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History of Customs

A customs clearance office as opened at the midway section of the causeway to process customs declarations processing on-site without needing to refer the importers to the main Customs Offices which at that time were located at Mina Salman.


Bahrain joins the WTO (World Trade Organization) and WCO (World Customs Organization).


Constructions starts on the new state-of-the-art Khalifa Bin Salman Port (KBSP) which will be able to receive and berth some of the world’s largest container vessels.


Customs is relocated to new purpose built premises in Hidd, next to the new Khalifa Bin Salman Port.

Customs and Ports organizations are separated, with Ports being transformed into the General Organization of Ports (GOP).

Bahrain formally introduces its first dedicated K9 unit for narcotics, weapons and explosives detection. The unit is used to supplement physical checks and non-intrusive inspection (scanning).


Customs is placed under the control of the Ministry of Interior Shaikh Daij Bin Salman Al Khalifa is succeeded by Maj-Gen Basim Yacob AlHamer as the President of Customs

Bahrain introduces state of the art cargo container scanners to streamline cargo clearance and enhance security.


The new state-of-the-art Khalifa Bin Salman Port (KBSP) is formally opened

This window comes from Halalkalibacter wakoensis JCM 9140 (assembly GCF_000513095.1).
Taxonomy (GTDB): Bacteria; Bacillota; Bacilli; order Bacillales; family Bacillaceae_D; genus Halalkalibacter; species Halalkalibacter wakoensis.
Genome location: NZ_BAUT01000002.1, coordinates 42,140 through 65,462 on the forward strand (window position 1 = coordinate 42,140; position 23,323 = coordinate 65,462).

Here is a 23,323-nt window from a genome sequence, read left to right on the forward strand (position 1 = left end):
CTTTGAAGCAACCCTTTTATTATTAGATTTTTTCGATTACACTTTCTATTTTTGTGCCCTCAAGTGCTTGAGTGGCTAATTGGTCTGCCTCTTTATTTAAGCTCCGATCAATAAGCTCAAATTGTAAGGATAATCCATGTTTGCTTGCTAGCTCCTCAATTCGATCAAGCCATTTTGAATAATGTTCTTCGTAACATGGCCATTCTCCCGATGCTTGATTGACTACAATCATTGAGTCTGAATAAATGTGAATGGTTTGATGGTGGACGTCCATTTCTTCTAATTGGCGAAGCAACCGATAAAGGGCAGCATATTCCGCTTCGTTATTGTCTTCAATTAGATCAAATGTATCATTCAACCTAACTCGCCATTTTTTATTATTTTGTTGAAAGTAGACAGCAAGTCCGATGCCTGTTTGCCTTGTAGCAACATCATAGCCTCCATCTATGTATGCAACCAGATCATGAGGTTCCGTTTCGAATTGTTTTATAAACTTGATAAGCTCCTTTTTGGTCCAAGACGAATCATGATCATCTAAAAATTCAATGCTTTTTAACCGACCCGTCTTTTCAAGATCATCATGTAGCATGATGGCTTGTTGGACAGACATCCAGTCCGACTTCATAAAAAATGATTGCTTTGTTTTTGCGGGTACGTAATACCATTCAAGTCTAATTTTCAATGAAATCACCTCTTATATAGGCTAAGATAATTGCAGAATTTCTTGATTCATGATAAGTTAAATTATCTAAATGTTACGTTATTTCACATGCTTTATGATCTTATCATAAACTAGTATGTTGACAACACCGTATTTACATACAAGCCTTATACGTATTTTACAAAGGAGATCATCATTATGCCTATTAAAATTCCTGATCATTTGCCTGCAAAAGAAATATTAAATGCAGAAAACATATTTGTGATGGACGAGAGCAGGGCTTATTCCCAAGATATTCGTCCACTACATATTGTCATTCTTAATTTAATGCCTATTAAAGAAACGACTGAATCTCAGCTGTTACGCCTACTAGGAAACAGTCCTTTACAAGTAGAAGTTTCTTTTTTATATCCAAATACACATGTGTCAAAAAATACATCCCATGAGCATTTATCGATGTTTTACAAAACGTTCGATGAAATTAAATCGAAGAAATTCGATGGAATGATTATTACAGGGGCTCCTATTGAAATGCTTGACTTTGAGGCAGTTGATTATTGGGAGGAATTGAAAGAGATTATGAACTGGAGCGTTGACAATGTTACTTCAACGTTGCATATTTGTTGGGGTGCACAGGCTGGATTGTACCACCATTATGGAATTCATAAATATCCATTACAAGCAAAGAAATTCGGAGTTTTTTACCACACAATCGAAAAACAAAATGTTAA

Bahrain subscribes to GATT (General Agreement on Tariff and Trade)


The organizational structure of the Directorate General of Customs was reorganized to reflect to be at par with regional and international customs organizations.


To keep pace with international systems, Bahrain became the first county in the region to adopt the RED/GREEN Channel system for customs clearance at Bahrain International Airport.


Duty on Customs for Cigarettes and tobacco products raised to 100% (calculated by weight or quantity whichever is greater).


Bahrain and member GCC states standardize intra-state Customs procedures and documents under the umbrella of the GCC Customs Law


Bahrain joins the GCC Economic agreement which supports the standardization of the economic policies of the six member states.


To speed up the clearance of goods X-ray inspection machines were introduced, to replace the normal manual intensive inspection regime. Manual inspection was referred to when the x-ray machines highlighted suspicious items.


A new parcel post customs clearance section was opened at the main Mail Office in Muharraq. Staff employed in this section are tasked with the clearance of parcels received through international mail.


King Fahd Causeway linking Bahrain to Saudi Arabia was opened, causing a massive shift in trading patterns, enabling land transport to become an essential foreign trade route for Bahrain. A cargo related customs section was established to handle the formalities associated with the land trade route.


Duty for Alcohol and Spirits rose to 125%


The Customs (& Ports) organization was placed under the control of the Ministry of Finance and renamed as the Directorate General of Customs.


Increased commercial activities customs moved in to new much larger premises constructed near Mina Salman port. The close proximity of the new building to the port helped speed up the customs clearance process for traders, who previously had to travel between the port and the customs offices in Manama to process their declarations.


The Foreign Trade Statistics section of the customs organization was separated and attached to the Central Statistics Bureau.